Q: So the million dollar question, what was the average cost of a recall reported in the IFPA study?
JM: Less than a million dollars! Actually, in the GMA survey, about half of the respondents reported recall costs less than $9M, which was the lowest amount noted. So maybe the two surveys aren’t that different after all. Without more granularity we can’t really say.
Q: Then what’s driving the cost of recalls?
JM: Bear in mind that the survey didn’t distinguish recalls related to illness from those that are preventative and proactive. It appears that the recall data provided by participating companies considers recalls for which there is no associated illness. Companies were asked to rate which factors influence the cost of recalls. The top expenses related to the internal time to manage a recall, as well as costs associated with customer reimbursements.
Q: What did these companies do to help control or manage the cost of a recall?
JM: Obviously, investing in preventative systems to avoid a recall is ideal. But things happen, and with the complexity of today’s supply chain, a company may “inherit” a recall from an upstream supplier, even if the contamination or issue did not originate with them. The bottom line is that if you are in the food industry, especially in fresh produce, a recall is a very real possibility.
The main way companies limited the financial risk of a recall was through recall insurance and indemnification contracts. Recall insurance policies used to be expensive and limited, and it was difficult to collect on a claim even if you had a policy. The offerings have come a long way, although many companies find their general insurance policies to be adequate. Equal with those mechanisms is training workers so that less time is spent managing recalls. I was pleasantly surprised by this survey result. It means upper management realise the opportunity to invest in their staff. IFPA offers both public and customised recall training, where participants work in teams through a simulated situation. Spoiler alert – a real recall encompasses way more than a traceback exercise, and so should your mock recalls!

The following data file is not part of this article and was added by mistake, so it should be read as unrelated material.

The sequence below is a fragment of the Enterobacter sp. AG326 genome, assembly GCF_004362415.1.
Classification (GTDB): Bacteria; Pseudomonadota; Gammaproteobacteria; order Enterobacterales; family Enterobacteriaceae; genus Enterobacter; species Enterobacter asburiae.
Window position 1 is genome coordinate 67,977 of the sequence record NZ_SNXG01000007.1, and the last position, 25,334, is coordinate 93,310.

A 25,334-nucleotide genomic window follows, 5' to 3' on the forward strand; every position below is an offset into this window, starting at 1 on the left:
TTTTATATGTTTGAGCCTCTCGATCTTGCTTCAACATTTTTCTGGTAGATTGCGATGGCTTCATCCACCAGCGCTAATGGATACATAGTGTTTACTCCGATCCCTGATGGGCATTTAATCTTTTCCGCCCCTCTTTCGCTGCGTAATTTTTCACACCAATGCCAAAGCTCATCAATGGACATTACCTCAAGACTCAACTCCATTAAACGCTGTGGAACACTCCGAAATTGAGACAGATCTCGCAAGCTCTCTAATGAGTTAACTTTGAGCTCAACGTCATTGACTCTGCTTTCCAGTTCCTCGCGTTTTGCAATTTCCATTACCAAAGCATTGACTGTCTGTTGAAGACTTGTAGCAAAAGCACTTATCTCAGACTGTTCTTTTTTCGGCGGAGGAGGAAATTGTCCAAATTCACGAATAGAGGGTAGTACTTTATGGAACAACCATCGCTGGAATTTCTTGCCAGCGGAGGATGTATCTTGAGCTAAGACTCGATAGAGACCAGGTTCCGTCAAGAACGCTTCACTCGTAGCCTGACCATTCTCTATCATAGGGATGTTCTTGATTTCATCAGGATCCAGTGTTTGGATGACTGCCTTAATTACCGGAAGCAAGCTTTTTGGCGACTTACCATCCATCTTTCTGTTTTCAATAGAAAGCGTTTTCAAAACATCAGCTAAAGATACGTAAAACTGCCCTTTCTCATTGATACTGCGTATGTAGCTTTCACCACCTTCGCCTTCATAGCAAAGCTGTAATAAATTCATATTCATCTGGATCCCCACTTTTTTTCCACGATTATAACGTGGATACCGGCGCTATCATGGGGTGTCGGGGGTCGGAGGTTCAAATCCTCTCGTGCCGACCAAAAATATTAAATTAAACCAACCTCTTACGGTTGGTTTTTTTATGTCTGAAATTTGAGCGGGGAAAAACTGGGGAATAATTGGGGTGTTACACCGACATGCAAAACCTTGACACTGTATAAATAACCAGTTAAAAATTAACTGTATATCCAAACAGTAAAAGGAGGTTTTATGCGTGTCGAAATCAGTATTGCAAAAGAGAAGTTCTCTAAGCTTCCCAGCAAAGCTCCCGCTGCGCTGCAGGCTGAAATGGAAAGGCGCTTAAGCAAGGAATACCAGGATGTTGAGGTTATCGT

Q: Any final thoughts on what companies can do to get through a recall more quickly, and hopefully with limited financial damage?
JM: Ask for help. You’re not alone. When you look at the frequency of recalls, it’s clear that you probably know someone who has been through one. Don’t be afraid to call others: whether peers, your attorneys, people you’ve met at conferences, or of course your favourite food safety consultants and trade association representatives. Tap into that network. I’m continuously amazed at the sense of camaraderie and collaboration in the produce industry – truly a group of people passionate about ensuring all consumers have access to nutritious, safe fresh fruits and vegetables.
- [Internet]. [cited 2023 Aug 14]. Available from: https://globalfoodsafetyresource.com/wp-content/uploads/2014/08/www.gmaonline.org_file-manager_images_gmapublications_Capturing_Recall_Costs_GMA_Whitepaper_FINAL.pdf
- Recall Survey, Survey Synopsis, [Internet]. International Fresh Produce Association; 2021 [cited 2023 Aug 14]. Available from: https://www.freshproduce.com/
About the authors
Dr McEntire left the role of Chief Food Safety and Regulatory Officer for the International Fresh Produce Association (successor to the United Fresh Produce Association) in 2023 to use her extensive food safety experience to support the industry as the Founder of Food Safety Strategy, LLC. A food microbiologist by background, she has worked in the Washington, DC area for over 20 years, bringing the scientific perspective to food safety regulatory issues. She held previous food safety leadership positions with the Grocery Manufacturers Association, The Acheson Group and the Institute of Food Technologists, where she led the FDA FSMA traceability pilots.
Emily is the VP of Regulatory Compliance and Global Food Safety Standards at the International Fresh Produce Association. In this role, she leads various initiatives to support the association’s scientific and policy objectives at a global scale. She also helps develop technical resources and provides member support on a variety of topics including Listeria and environmental monitoring, FSMA implementation, import regulations, organic policy, and chemical food safety hazards such as heavy metals.